The Best Exotic Marigold Hotel Review

Reviews Films


Could this movie scream “Seniors’ Sunday Movie” any louder? An all-star greying cast leads this feel good comedy about a group of British retirees in India. A modern -day Cocoon (with the addition of Maggie Smith practically smacking you in the face), this film is an interesting one…

Based on the novel These Foolish Things by Deborah Moggach (who also penned the screenplay of the sumptuous Pride and Prejudice 2005), The Best Exotic Marigold Hotel trailer reads like a modern-day Cocoon – I was practically raised on that movie, having it stuffed down my throat everytime I visited grandparents as a kid. Therefore I consider myself a connoiseur when it comes to judging retirement home classics.

So how does this latest addition to the genre hold up?

Marigold‘s snappy start introduces us to various elderly English folk at a crossroads in their life. How do they deal with this? They all choose to up and retire in India, taking residence in what they believe is a newly restored exotic hotel.

The reality upon arrival however is a crumbling ruin managed by the hopeless yet over enthusiastic young Manager Sonny (Dev Patel). These typically reserved, stiff upper lip Britons are thrust into an existence of noise, dust, colour and curry as they find they certainly aren’t in Kansas anymore Toto.

It’s a lucrative market making oldies feel better. Every year studios cash in on films designed to tell our gracefully aging members of society that life doesn’t end here: Wrinkles and grey hairs don’t matter! There is still a lot of life left in you.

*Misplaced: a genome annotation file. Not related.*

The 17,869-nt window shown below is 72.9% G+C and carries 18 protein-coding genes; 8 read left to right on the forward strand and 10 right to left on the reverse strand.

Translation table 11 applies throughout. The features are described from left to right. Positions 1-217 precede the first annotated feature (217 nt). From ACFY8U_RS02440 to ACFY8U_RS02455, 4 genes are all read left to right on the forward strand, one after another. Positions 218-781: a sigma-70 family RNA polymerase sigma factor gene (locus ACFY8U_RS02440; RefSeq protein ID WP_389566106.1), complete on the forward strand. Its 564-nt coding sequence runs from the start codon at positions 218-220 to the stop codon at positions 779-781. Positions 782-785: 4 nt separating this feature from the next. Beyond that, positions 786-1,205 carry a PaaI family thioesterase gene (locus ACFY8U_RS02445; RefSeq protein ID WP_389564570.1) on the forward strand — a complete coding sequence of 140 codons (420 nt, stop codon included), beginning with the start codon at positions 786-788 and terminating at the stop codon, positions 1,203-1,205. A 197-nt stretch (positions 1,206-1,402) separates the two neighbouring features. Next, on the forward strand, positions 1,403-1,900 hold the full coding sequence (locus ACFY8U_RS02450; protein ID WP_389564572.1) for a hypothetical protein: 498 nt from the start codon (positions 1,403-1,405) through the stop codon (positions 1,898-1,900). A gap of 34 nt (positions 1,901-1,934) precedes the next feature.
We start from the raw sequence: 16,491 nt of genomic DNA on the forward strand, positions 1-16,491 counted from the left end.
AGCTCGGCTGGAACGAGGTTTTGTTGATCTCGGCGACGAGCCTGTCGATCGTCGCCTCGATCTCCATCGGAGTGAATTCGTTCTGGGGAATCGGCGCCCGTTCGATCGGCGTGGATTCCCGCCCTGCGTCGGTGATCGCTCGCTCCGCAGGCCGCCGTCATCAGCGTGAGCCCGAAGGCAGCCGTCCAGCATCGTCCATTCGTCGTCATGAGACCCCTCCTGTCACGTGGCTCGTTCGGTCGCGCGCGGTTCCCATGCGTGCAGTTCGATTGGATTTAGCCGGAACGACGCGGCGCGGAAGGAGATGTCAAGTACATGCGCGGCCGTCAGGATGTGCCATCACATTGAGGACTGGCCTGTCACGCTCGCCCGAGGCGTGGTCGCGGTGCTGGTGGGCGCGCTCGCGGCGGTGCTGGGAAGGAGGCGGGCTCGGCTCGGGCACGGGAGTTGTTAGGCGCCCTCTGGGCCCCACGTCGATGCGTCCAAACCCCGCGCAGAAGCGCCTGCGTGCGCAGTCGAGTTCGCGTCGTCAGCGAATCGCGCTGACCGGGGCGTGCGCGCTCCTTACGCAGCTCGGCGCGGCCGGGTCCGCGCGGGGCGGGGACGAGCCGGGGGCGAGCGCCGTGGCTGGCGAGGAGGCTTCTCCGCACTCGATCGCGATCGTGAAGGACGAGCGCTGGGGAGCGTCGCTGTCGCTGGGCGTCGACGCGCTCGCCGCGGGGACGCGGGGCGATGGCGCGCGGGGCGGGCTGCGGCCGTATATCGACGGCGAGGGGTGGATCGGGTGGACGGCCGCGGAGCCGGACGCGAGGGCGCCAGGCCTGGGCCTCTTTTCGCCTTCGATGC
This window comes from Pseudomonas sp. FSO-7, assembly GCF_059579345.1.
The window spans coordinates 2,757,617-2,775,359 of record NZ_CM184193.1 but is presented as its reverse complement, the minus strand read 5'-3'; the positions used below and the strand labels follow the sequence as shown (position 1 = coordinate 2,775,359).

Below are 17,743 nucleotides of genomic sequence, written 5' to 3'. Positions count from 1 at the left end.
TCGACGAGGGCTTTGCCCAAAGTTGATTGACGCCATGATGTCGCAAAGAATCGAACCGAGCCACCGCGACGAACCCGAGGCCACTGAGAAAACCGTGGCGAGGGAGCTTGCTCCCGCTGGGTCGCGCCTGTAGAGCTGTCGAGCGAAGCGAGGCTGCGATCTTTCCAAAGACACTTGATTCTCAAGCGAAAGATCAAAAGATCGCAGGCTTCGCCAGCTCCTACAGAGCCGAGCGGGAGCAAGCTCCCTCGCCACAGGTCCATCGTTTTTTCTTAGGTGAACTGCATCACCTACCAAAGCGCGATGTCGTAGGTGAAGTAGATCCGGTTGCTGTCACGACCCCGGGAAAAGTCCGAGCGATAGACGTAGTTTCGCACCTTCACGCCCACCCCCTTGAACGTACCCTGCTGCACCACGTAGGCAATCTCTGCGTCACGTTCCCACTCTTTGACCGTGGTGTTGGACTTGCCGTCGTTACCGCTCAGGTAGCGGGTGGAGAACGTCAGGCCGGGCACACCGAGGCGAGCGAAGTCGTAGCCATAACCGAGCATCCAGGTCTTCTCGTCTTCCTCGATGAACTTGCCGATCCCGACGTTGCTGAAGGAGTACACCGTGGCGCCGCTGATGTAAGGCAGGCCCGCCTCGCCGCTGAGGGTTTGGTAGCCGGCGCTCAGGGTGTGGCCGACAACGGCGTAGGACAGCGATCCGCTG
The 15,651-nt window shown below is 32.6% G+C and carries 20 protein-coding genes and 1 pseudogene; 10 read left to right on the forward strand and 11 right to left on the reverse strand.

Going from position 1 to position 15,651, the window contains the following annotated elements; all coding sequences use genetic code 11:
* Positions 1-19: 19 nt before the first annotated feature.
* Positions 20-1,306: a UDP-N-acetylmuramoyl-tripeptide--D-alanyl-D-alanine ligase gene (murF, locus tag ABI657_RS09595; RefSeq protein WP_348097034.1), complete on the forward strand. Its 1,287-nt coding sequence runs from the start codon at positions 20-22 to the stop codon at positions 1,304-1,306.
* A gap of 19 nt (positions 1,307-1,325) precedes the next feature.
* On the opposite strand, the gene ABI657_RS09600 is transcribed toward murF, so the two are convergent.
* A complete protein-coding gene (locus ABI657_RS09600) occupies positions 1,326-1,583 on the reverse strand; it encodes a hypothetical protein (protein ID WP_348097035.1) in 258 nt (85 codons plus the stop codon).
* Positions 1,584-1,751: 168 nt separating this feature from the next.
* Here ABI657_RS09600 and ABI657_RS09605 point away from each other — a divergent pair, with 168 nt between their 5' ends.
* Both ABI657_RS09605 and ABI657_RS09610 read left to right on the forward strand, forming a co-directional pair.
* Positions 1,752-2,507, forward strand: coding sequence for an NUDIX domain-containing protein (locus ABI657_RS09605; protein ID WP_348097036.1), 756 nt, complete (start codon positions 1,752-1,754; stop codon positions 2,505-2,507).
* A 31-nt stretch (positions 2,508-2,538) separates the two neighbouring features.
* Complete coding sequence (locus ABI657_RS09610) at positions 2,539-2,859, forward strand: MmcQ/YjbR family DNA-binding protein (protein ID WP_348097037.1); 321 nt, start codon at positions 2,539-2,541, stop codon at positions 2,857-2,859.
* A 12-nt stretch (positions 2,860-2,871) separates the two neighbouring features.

It’s all very cute really.

Marigold is no different. Pack a tin of biscuits, a blanket and bundle your Mum and Dad in the car: they’re gonna love this one… and you know what? You probably will too.

There is a reason this film secured such a fabulous cast; the script is good, the cinematography is great and it’s not nearly as conventional as you imagine it will be. With enough predictability to keep your conservative oldies happy, the film also manages to throw a few unexpected curve balls your way, making it a memorable addition to any Sunday movie set.

There are a few great shots, particularly when introducing our group of characters, and the golden Indian light is used to it’s full potential giving a magical warm glow to the exterior scenes.

Despite following the separate stories of 8 different people, each character still has depth and you never feel as though anyone is left out.

The cast of British greats are as good as you expect them to be – though it’s disturbing seeing Maggie Smith as a rough, lower-class racist… she is usually so prim and proper. It was like being slapped in the face by my own grandmother.

The Best Exotic Marigold Hotel ticks all the boxes. It’s touching, feel good, has some genuine laugh-out-loud moments and makes a few great comments on society’s restrictive mentality surrounding the elderly.

Though it may not outlive Cocoon as the classic of choice in the retirement home TV room, certainly take anyone in your family with a grey hair – it’s a guaranteed winner.

The Best Exotic Marigold Hotel rates 7 stars out of 10.


Sian's love for movies spawned from having a tight mother whose generosity stretched only to hiring movies once a week for entertainment. As a pre-teen Sian spent more pocket money then she earned on cinema tickets and thus sought a job at the cinema. Over the next decade she rose to be one of the greats in her backwater, six-screen cinema complex, zooming through the ranks from candy bar wench with upselling superpowers, to pasty projectionist, to a manager rocking a pencil skirt. Sian went on to study Journalism at university though feels her popcorn shovelling days were far more educational